Rules and approaches
Aids to interpretation
Impact of EU and HRA
Statutory interpretation is the way by which the parts of a statute are interpreted in order to understand what Parliament might have intended by passing that particular statute.
Statutes are not user friendly. They are written in technical form and not too easy to understand (ambiguity). The words used in statues may have different meanings which indicate different results. Moreover, the literal meaning of statutes may not be capable of dealing with every circumstance (London & North Eastern Railway Co v Berriman). This is why statutory interpretation is necessary.
RULES AND APPROACHES
The basic constraint or norm involved in interpretation is that, judges cannot interpret statues in a way which fail to reflect the intention of Parliament; they ought to give effect to the intention of Parliament. Tindall CJ in Sussex Peerage Case (1844) said, “The only rule for the construction of Acts of Parliament is that they should be construed according to the intent for the Parliament which passed the Act.”
But this single rule gave birth to several distinct rules. It is not always possible to catch the intention of Parliament following a single procedure. This is why several rules of interpreting statues have emerged. These are discussed below:
The literal rule:
Literal rule states that the words used in a statute must be given their plain, ordinary or literal meaning (Whiteley v Chappell). This is the simplest rule to follow and best way to reflect Parliament’s intention in general. But, sometimes the structure of language may render the meaning obscure (ambiguity). Sometimes Parliament’s intention may not be well reflected through the language of a statute. Even, in some cases draftsmen may make mistakes. Moreover, absurdity may result from a literal interpretation of statutes, i.e. absurdity for inconsistencies between the provisions of an Act (Adler v George (1964)), or absurdity for any other reason (Re Sigworth; Cheeseman v DPP). In these cases the literal rule is not apposite in finding Parliament’s intention.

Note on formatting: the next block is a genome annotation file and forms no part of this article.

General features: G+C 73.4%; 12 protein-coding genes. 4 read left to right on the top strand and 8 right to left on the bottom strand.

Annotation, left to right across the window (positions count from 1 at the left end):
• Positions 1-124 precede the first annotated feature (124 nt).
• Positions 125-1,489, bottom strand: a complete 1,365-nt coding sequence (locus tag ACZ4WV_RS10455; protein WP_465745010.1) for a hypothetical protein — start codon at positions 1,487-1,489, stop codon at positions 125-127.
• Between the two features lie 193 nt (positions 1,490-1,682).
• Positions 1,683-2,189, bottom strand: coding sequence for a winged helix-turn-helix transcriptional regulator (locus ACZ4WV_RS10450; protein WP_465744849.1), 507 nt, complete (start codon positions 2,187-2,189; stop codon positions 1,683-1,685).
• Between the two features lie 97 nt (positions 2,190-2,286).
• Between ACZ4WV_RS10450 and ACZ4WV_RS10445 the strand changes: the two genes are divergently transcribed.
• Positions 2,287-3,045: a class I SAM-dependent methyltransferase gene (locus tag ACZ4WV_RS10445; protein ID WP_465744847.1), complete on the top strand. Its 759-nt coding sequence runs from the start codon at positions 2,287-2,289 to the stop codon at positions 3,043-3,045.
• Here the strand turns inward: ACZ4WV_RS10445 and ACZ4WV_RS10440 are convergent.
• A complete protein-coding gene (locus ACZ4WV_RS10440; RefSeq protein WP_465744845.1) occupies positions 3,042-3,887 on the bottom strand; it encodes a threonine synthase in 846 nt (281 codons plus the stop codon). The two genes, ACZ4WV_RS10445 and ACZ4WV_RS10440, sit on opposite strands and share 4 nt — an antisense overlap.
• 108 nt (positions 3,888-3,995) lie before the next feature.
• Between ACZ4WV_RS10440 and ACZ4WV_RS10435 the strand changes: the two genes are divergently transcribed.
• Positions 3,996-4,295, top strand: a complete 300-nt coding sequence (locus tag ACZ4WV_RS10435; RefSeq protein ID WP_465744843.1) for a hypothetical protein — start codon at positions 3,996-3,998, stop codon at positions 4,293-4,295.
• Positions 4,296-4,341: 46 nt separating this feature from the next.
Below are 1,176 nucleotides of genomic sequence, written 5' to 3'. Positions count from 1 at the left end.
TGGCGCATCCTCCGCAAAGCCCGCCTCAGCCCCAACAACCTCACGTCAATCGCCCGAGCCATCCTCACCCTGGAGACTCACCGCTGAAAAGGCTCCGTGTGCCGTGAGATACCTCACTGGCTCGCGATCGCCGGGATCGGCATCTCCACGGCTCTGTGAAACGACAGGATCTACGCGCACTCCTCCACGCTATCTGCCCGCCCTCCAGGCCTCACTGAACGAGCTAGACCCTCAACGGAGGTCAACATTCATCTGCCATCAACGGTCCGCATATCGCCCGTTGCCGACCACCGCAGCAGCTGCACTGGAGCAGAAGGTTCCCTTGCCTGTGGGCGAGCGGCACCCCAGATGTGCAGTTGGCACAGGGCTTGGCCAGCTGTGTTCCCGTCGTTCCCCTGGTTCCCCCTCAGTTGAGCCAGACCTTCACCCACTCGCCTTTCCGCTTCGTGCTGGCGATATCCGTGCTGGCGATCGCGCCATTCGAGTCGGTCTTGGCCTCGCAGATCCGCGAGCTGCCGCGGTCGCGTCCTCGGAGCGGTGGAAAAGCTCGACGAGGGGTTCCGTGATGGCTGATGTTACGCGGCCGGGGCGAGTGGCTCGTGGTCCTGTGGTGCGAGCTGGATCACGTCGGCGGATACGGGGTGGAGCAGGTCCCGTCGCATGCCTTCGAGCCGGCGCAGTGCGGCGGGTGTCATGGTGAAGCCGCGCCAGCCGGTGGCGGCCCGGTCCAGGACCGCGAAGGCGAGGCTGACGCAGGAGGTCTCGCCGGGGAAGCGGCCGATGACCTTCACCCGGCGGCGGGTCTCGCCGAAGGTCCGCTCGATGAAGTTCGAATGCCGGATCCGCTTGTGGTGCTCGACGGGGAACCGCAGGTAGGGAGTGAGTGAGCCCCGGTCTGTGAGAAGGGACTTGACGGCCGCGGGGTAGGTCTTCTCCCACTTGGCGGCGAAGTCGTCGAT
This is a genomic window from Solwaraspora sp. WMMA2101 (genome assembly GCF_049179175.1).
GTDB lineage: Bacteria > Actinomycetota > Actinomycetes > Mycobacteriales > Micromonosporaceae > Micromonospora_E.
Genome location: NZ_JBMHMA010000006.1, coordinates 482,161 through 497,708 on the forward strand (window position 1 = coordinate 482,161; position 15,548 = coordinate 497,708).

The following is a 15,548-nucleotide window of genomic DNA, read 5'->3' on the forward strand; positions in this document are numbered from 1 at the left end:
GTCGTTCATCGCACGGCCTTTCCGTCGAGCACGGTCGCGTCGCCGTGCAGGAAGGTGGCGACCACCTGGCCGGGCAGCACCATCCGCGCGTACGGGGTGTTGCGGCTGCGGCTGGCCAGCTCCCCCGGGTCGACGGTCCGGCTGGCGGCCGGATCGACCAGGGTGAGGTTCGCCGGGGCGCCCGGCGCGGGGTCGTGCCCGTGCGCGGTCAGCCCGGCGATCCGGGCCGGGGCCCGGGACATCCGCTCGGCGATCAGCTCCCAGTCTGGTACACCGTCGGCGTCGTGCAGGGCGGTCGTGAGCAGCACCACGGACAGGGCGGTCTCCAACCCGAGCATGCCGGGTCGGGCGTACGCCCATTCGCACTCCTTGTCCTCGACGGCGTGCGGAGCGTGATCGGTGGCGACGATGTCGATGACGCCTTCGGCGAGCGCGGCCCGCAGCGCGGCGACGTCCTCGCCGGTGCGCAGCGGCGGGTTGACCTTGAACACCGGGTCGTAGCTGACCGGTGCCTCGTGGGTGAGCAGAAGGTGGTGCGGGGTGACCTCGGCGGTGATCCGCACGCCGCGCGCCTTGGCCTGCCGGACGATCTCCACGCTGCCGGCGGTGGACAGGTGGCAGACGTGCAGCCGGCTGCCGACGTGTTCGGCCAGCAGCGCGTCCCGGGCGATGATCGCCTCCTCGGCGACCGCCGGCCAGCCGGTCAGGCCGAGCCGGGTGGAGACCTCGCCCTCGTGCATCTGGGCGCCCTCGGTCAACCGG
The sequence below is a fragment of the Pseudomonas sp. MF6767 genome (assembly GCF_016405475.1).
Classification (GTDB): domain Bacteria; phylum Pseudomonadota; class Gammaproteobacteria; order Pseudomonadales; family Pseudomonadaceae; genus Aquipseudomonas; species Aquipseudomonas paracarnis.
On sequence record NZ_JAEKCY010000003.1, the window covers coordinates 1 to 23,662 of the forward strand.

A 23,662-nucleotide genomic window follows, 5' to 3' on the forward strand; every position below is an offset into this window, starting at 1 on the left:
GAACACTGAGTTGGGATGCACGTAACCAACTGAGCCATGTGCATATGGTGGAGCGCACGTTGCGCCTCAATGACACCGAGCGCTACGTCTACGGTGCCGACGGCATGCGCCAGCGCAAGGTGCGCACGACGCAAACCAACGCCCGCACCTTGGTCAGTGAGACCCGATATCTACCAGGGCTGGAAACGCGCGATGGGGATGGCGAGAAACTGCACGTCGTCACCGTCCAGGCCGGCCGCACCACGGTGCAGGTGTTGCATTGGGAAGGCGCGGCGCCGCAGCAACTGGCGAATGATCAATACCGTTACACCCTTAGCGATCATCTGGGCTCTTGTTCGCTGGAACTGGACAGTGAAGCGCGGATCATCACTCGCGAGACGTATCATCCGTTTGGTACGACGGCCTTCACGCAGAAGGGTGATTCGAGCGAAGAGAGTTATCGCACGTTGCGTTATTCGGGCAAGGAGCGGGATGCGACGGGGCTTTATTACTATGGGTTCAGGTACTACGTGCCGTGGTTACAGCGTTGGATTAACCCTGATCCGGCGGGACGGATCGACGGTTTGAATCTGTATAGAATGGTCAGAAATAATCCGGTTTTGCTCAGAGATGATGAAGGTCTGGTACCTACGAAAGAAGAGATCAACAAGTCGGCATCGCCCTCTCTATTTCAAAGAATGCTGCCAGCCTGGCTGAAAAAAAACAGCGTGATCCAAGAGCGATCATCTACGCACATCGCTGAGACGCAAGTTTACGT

The golden rule:
The golden rule provides that if the words of a statue in terms of their ordinary meaning produce ambiguity (in some cases, absurdity- Re Sigsworth), the court should adopt an interpretation which avoids the ambiguity (i.e. words may be modified, but must not be taken beyond that) (Re Sigsworth, Adler v George).
This rule is known as the ‘Lord Wensleydale’s golden rule’. Lord Wensleydale in Gray v Pearson (1857) said: “…the grammatical and ordinary sense of the words is to be adhered to, unless that would lead to some absurdity, in which case the grammatical and ordinary sense of the words may be modified, so as to avoid that absurdity.”
However, there remain some uncertainties regarding this rule. It is not clear whether it can only be applied where the words are ambiguous or whether it can also be used where meaning is clear but absurd. If it only can be applied in the first case then the golden ‘rule’ is a statement of the obvious. If it can also be used in the second scenario, then it is potentially dangerous to be used liberally (Some judges have believed that it should not be used at all in that situation, e.g. Lord Esher in R v Judge of the City of London (1892) Court said: “if the words of an Act are clear then you must follow them even though they lead to a manifest absurdity. The court has nothing to do with the question whether the legislature has committed an absurdity.”)
There are also problems over the meaning of ‘absurd’, i.e. whether it means inconsistency with other provisions in same Act (Adler v George (1964)), or absurdity for any reason (Re Sigworth (1935)). Whatever its scope is, it does not allow judges to re-write an Act.
However, although this rule is helpful in avoiding absurd and repugnant results, this may...
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